This Map Directions Overlay Can Help Your Students

If you are in Ohio and you are going to Texas, what direction will you be traveling?

Build map skills with easy to make overlays from transparency film!

Sounds easy enough, right?  Right? Hello?

Map skills never really go away; they just keep building year after year. Students need a solid foundation to build on, or they remain confused.

We've been working on using cardinal and intermediate directions lately during social studies. 

So, here is the question again. If you are in Ohio and you are going to Texas, what direction will you be traveling?

If your students are like mine, they often struggle with questions like this. I've found a simple, easy to implement strategy for building this integral map skill.

I make my struggling students a transparent compass rose. How? Easy! 


Easy to make overlays to build foundational map skills
You can differentiate these transparent compass roses by using only cardinal directions, or by adding intermediate directions. You could just add the arrows without providing the actual directions, as well. 

To make one, you will need transparency film, a permanent marker, a hole punch, and scissors.

I lightly folded my transparency film into four equal parts. (Yes, it's hard to fold the transparency film, and yes, you can use a ruler instead!)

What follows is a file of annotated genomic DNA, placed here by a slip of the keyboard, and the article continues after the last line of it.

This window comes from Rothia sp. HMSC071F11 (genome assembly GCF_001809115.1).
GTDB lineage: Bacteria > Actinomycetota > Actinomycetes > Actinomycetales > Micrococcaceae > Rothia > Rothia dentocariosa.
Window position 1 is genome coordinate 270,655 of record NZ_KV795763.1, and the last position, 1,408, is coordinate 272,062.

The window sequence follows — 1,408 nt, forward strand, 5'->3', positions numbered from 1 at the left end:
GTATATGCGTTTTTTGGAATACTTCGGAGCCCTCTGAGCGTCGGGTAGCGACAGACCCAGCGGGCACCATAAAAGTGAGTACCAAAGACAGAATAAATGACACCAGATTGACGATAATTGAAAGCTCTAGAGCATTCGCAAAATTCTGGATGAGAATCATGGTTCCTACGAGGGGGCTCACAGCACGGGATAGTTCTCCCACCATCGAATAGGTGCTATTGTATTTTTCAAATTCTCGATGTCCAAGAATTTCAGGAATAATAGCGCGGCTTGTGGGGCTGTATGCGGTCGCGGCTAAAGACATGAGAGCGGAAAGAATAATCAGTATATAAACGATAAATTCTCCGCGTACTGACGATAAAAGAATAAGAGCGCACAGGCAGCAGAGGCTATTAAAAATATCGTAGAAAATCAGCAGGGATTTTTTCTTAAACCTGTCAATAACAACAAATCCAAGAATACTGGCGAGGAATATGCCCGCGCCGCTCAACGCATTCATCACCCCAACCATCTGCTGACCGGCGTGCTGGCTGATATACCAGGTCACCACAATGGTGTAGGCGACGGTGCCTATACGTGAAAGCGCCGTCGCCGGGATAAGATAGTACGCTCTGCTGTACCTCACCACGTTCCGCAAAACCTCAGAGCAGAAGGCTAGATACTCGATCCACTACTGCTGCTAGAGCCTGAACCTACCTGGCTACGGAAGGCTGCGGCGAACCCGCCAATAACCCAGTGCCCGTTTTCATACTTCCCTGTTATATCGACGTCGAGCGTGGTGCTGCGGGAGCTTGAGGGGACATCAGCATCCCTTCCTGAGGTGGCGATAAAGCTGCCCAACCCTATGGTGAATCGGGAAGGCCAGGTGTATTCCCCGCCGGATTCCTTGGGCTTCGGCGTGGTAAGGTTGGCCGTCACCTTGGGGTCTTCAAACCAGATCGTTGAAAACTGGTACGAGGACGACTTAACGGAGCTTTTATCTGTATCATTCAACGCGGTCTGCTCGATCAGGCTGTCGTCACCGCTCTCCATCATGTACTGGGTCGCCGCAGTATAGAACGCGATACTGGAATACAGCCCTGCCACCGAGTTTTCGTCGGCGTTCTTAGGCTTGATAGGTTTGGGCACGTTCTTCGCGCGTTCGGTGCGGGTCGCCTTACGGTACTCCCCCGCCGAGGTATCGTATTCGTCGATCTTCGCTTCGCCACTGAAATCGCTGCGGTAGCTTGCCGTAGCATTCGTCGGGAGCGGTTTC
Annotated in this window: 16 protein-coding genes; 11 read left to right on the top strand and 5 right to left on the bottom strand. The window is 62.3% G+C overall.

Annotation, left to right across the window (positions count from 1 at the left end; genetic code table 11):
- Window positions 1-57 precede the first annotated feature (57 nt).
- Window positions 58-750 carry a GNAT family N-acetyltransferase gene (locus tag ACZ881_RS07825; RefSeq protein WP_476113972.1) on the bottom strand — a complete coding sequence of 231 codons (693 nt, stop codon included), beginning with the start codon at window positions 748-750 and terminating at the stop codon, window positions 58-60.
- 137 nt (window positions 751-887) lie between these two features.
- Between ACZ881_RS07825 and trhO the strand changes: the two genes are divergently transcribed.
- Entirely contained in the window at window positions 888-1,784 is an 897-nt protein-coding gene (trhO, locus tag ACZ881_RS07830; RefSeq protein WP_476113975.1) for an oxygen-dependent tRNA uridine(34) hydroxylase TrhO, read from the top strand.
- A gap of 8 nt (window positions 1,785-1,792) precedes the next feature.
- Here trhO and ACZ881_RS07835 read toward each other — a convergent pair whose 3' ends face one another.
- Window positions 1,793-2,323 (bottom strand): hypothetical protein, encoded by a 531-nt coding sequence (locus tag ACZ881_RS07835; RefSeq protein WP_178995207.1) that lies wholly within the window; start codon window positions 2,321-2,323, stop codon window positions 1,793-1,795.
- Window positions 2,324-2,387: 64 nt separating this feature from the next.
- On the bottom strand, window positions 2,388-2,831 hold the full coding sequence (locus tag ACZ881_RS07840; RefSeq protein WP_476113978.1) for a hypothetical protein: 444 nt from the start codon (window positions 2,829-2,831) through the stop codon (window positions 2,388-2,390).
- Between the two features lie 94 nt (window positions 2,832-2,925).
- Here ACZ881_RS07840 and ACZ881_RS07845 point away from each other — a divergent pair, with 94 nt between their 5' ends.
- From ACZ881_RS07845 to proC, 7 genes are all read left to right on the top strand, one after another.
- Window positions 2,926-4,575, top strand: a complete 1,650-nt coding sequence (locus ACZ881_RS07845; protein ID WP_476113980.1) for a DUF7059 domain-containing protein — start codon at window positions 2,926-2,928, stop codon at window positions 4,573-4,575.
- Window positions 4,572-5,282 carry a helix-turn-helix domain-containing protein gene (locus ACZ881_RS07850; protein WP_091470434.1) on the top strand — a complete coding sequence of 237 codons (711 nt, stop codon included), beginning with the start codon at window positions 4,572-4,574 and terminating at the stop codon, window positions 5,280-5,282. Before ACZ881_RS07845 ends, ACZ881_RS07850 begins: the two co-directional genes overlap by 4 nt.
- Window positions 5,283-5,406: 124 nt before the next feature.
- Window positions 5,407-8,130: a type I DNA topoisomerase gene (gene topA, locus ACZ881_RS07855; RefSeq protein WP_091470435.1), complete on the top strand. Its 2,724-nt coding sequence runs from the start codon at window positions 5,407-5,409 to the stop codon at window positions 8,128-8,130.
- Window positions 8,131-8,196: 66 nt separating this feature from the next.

Make an overlay to differentiate for students struggling to understand directions
The hardest part is hole punching the center of the transparency piece. 

The trick is to bend, not fold, the transparency piece enough to hole punch it. You can see my struggle below. You don't want to have actual folds in the transparency.

Use overlays to build map skills!

Once the hole is in the center, you can use a permanent marker and a ruler to draw the lines to label the cardinal directions and possibly the intermediate directions. 

Remember that you can simply draw the lines without providing directions. The student would still have to correctly know how to apply directions in order to answer the question correctly. It all depends on the level of differentiation required.

Easy differentiation for struggling students

If you are in need of a map skills packet to practice more skills, I've got one available at my Teachers Pay Teachers shop. 

Creative Map Skills Project!
Click the picture above or below to visit my shop!

Map Skills - project and worksheets!
What adaptations have you tried? What works and what doesn't? I'd love for you to share some thoughts below in the comments!

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